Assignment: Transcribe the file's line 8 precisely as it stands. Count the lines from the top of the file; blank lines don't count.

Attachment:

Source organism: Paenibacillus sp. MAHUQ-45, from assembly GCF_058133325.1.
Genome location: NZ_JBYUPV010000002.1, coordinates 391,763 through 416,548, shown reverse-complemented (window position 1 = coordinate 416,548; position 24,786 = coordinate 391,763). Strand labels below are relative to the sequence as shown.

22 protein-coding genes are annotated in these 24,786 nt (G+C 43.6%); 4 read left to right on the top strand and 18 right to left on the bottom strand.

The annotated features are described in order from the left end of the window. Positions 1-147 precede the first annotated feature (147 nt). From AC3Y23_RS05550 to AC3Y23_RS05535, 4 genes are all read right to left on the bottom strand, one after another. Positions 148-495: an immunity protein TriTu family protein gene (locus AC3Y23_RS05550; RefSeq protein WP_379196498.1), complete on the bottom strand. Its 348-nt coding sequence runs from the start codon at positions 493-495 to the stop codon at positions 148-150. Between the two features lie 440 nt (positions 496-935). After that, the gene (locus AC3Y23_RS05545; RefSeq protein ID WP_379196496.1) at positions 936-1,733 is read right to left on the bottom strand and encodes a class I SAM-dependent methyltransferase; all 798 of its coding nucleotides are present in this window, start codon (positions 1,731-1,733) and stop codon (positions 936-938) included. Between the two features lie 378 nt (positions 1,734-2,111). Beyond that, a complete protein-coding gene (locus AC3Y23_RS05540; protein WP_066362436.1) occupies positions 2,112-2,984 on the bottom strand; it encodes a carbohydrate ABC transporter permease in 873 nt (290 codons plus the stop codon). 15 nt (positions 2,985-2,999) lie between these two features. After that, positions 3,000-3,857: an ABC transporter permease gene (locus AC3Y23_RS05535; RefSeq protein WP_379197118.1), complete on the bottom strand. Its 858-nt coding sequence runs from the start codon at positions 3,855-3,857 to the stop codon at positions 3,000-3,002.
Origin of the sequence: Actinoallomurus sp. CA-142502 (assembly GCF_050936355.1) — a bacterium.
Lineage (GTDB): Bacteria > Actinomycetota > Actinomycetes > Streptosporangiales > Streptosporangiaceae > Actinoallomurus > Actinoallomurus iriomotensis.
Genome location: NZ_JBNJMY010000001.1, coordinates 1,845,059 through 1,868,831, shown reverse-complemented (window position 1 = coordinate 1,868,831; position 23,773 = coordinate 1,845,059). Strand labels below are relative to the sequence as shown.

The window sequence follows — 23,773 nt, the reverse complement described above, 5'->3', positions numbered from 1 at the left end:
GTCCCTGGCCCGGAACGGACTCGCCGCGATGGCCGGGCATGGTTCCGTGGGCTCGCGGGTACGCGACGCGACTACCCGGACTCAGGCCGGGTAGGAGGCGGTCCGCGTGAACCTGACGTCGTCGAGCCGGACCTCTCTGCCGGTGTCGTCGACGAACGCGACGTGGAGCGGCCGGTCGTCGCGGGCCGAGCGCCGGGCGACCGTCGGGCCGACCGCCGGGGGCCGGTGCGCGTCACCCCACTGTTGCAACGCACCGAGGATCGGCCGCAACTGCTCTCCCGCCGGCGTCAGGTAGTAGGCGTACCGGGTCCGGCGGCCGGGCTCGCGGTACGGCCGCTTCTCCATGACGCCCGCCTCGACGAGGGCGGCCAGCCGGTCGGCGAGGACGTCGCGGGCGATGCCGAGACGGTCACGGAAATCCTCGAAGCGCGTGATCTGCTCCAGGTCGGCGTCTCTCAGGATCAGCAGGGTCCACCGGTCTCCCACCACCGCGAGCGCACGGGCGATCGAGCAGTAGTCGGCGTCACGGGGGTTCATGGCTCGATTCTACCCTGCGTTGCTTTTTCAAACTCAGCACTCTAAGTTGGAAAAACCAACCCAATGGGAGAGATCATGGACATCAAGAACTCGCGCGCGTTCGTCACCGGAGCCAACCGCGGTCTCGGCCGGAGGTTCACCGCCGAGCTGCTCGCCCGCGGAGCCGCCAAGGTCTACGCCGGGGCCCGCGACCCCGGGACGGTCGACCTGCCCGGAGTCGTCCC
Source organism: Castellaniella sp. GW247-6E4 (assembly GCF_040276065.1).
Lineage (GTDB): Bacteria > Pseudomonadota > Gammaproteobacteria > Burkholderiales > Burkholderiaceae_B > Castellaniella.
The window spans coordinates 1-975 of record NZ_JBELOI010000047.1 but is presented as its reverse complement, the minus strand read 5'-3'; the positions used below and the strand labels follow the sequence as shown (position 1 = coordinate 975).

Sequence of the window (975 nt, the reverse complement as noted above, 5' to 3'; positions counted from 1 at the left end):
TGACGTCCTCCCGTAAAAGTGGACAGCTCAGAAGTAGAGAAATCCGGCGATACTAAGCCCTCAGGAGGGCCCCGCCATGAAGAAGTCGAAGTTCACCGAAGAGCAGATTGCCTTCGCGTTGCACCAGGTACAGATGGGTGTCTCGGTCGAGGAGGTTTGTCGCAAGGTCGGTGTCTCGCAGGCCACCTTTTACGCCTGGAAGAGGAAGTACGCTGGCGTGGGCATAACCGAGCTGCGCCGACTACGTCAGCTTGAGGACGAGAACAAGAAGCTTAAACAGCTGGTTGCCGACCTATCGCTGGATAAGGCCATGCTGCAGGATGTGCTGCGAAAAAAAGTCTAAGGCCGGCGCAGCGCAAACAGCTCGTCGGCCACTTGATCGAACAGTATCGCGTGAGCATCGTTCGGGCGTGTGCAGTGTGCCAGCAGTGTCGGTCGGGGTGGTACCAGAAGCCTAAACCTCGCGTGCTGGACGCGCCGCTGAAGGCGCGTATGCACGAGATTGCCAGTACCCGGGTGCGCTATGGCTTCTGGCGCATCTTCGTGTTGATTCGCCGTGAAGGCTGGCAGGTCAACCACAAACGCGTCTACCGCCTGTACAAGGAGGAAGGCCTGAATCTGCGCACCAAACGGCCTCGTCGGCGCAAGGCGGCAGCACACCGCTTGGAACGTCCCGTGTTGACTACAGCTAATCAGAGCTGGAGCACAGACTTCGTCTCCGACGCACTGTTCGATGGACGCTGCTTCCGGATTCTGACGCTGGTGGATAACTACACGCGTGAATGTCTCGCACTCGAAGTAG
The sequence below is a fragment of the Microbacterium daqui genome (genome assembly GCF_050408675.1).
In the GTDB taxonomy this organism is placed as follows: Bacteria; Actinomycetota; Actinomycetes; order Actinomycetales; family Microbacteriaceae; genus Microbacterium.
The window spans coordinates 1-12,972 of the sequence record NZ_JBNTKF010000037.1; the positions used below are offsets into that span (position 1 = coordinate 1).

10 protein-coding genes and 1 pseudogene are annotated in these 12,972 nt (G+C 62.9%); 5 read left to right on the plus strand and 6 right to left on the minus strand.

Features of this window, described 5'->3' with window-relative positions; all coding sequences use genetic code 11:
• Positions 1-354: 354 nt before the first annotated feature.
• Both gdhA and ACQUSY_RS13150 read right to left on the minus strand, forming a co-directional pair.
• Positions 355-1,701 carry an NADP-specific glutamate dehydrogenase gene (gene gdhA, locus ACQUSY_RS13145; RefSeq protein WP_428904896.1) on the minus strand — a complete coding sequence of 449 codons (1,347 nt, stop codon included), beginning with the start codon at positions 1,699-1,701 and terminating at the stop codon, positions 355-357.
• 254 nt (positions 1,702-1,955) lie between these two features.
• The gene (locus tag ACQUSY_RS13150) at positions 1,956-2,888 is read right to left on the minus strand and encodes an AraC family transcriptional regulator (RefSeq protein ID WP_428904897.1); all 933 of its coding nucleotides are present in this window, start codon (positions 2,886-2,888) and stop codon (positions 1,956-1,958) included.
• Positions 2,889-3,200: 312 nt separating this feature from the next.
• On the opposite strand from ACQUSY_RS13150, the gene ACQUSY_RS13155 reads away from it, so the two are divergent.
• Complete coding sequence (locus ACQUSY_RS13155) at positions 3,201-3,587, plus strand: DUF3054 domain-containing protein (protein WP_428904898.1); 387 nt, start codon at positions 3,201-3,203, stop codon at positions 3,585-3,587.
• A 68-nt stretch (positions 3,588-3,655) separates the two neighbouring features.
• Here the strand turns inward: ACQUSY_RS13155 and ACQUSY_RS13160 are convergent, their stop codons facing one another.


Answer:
The window sequence follows — 23,773 nt, the reverse complement described above, 5'->3', positions numbered from 1 at the left end: